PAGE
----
system are found also in other uses: thus, for instance, we may meet with an upper point lending emphasis to the word in a summons, a command, an interrogation. Such a point is not distinguishable in all cases, so far as appearance goes, from the points treated of in § 6 sq.
Beginning of the syllable. § 20. Every word and every syllable commences with a consonant. That no word can begin with a vowel sound is expressed clearly in Semitic writing by ܐ [preceding such sound], e. g. ܐܴܬܷܐ āthē, or rather ʾāthē "comes"; ܐܾܘܪܚܳܐ ʾurḥā "a way"; ܐܻܝܕܳܐ ʾīδā "hand," &c. In cases like ܝܺܕܰܥ "knew", the word is spoken as if it stood ܐܻܝܕܰܥ ʾīδaʿ, and so it is even written at times (§ 40 C).
No Syriac word begins originally with a double consonant. Yet such a consonant seems to have been produced by the falling away of a very short vowel in ܫܬܴ݁ܐ, ܫܬܻ݁ܝܢ štā, štīn (as well as ܐܷܫܬܴ݁ܐ, ܐܷܫܬ݁ܝܢ) "six", "sixty" (in East-Syriac also, ܫܬܻ݁ܬܴܝܳܐ "the sixth"; cf. the forms for sixteen § 148 B); in the later pronunciation still oftener, and even in other cases, as perhaps in ܟܣܷܐ ksē from ke̊sē "covered".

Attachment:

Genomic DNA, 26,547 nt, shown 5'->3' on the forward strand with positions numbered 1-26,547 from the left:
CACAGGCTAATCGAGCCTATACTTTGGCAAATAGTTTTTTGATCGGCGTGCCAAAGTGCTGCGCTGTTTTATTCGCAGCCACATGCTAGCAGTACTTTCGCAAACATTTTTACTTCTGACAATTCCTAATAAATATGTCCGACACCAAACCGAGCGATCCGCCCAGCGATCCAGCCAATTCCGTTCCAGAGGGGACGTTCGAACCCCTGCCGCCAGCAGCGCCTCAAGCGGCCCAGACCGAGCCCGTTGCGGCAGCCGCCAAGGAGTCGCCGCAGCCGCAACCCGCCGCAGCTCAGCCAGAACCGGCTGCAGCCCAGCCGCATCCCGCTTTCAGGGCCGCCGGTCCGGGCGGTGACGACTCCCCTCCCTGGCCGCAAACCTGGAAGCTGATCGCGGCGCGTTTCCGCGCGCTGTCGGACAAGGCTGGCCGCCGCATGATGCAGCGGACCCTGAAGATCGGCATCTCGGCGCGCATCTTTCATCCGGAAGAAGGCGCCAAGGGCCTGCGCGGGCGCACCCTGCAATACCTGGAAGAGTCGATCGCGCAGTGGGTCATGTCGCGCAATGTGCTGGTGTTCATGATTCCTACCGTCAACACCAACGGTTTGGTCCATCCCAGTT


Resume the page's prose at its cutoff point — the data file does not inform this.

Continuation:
Doubling. § 21. The West-Syrians appear to have lost long ago the original doubling of a consonant; the East-Syrians seem generally to have retained it: the former, for example, pronounce עַמָּא "people", ܥܱܡܳܐ ʿamō, the latter ܥܲܡܵܐ ʿammā. Nearly every consonant then is to be held as doubled, which is preceded by a short vowel and followed by any vowel, thus ܩܱܛܶܠ "murdered", ܢܷܣܱܒ "takes" are pronounced qaṭṭel, nessav.The absence of doubling may be relied on only when a softened consonant continues soft, e. g. ܐܷܬ݂ܳܐ ʾethā "came", not ʾeththā, for this softening, or assibilation, is inadmissible in a doubled letter; while on the contrary the hard sound in such a consonant after a vowel is a sure